health & science

‘Swiss cheese’ health system loses heart data

A health system riddled with holes and suffering from “information chaos” is responsible for thousands of patients not getting the best prescription for heart disease.

A study comparing data from different health databases found almost 40 percent of patients who spent time in hospital with cardiovascular conditions did not have this recorded in health records held by their GP. Prior cardiovascular problems are a high-risk factor for future heart health issues.

This resulted in over half of those patients not receiving “triple therapy” treatment because their future heart disease risk was incorrectly assessed by the prediction algorithm used by many GPs.

Triple therapy - a combination of blood pressure-lowering, lipid-lowering and antiplatelet/anticoagulant medications - can reduce the risk of heart disease events by 50 percent over five years.

“We know that a lot of people aren’t on medication and a lot of people aren’t on the best medication. That will contribute to death.”

Greenlane Cardiovascular Service cardiologist, Professor Ralph Stewart, said the study results are “staggering and the consequences substantial”.

The patient data analysed in the University of Auckland study suggests almost 7000 people have missed out on receiving the triple therapy medication between 2002 and 2015. The study did not include health outcomes for those people.

Heart disease is New Zealand’s second-biggest killer.

Establishing an individual’s cause of death due to incorrect medication was difficult, said Stewart, however, he had little doubt it was a factor in deaths.

“We know that a lot of people aren’t on medication and a lot of people aren’t on the best medication. That will contribute to death.”

People under 55, women, Māori, Pacific, Indian and Asian ethnic groups were most likely to have hospitalisation information missing from their GP’s records.

The study published in The New Zealand Medical Journal described the problem as a “classic ‘Swiss Cheese’ system failure” where patient information was lost at several stages in the process.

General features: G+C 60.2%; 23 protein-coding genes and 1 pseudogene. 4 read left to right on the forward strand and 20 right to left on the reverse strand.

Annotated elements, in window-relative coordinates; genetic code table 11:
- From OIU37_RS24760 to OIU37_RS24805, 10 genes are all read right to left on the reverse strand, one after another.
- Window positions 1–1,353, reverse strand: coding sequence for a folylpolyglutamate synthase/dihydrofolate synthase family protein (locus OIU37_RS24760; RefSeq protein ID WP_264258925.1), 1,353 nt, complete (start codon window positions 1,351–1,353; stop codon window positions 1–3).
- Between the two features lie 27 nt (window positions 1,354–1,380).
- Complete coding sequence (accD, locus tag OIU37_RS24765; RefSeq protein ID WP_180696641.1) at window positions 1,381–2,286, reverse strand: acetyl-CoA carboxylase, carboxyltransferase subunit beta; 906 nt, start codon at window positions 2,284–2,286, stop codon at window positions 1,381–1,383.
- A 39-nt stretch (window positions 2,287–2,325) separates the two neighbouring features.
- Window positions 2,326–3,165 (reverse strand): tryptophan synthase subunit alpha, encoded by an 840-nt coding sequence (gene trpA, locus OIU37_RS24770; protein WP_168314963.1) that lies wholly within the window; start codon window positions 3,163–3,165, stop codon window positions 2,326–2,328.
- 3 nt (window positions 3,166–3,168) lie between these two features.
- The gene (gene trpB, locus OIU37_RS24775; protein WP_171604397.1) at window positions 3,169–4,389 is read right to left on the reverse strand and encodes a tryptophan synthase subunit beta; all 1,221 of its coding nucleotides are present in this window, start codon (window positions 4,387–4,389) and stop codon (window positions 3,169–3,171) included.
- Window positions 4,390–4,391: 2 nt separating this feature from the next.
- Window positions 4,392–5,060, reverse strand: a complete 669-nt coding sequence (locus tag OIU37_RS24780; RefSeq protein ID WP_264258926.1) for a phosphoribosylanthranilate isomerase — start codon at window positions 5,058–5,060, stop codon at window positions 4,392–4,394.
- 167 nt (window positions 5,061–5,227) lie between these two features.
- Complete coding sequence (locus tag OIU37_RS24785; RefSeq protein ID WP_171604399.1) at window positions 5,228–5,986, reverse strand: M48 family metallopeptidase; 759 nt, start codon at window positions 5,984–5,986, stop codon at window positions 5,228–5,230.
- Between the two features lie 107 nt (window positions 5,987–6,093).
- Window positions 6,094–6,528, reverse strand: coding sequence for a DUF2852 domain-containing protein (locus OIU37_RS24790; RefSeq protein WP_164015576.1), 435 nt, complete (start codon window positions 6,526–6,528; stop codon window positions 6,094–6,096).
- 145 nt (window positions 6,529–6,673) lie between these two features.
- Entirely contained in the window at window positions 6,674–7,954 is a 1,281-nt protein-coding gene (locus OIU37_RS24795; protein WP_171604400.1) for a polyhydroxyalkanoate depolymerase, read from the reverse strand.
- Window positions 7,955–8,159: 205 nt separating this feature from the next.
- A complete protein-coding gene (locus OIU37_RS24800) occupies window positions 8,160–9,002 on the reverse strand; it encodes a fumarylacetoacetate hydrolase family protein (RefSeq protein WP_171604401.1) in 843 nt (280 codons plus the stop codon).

The study identifies several “recurrent error traps” where patient data falls through the cracks.

They include:

- hospital discharge information (which can be a fax, printed letter or pdf loaded to a portal) being sent to the wrong GP or practice;

- general practices not filing discharge information;

- data entry errors when manually entering discharge information into a patient’s electronic health record at a practice;

- issues transferring data between practices if a patient changes practices;

- patients hospitalised several years beforehand not recalling the event when asked for their medical history;

- incorrect data entry during assessments and practices;

- a 2013 Ministry of Health recommendation risk assessments could be “non face-to-face” meaning patients were not present to check that details used in the assessments were correct.

The results of the study were collated by using various databases, such as a heart disease prediction tool, hospital discharges and a pharmaceutical dispensing database.

Information scattered across various systems contributes to what the healthcare sector refers to as information chaos.

A possible solution to that chaos is a centralised database where patients' electronic health records could be accessed and updated by GPs and hospitals. This would mean GPs would immediately be able to see whether a patient had been discharged from hospital, and the transfer of patient data would be seamless between GPs.

The Ministry of Health developed an indicative business case for the introduction of electronic records. This was shared with Cabinet in December. A Ministry spokesperson told Newsroom the indicative business case is still “under consideration” by the Government.

Stewart said electronic health records would be a huge step forward.

“Information is really key to making the right health decisions and the electronic health record allows people to get the information that’s important much more reliably than they used to be able to.”

He suggested anybody concerned whether they are taking the best medication for their heart condition should talk to their doctor.

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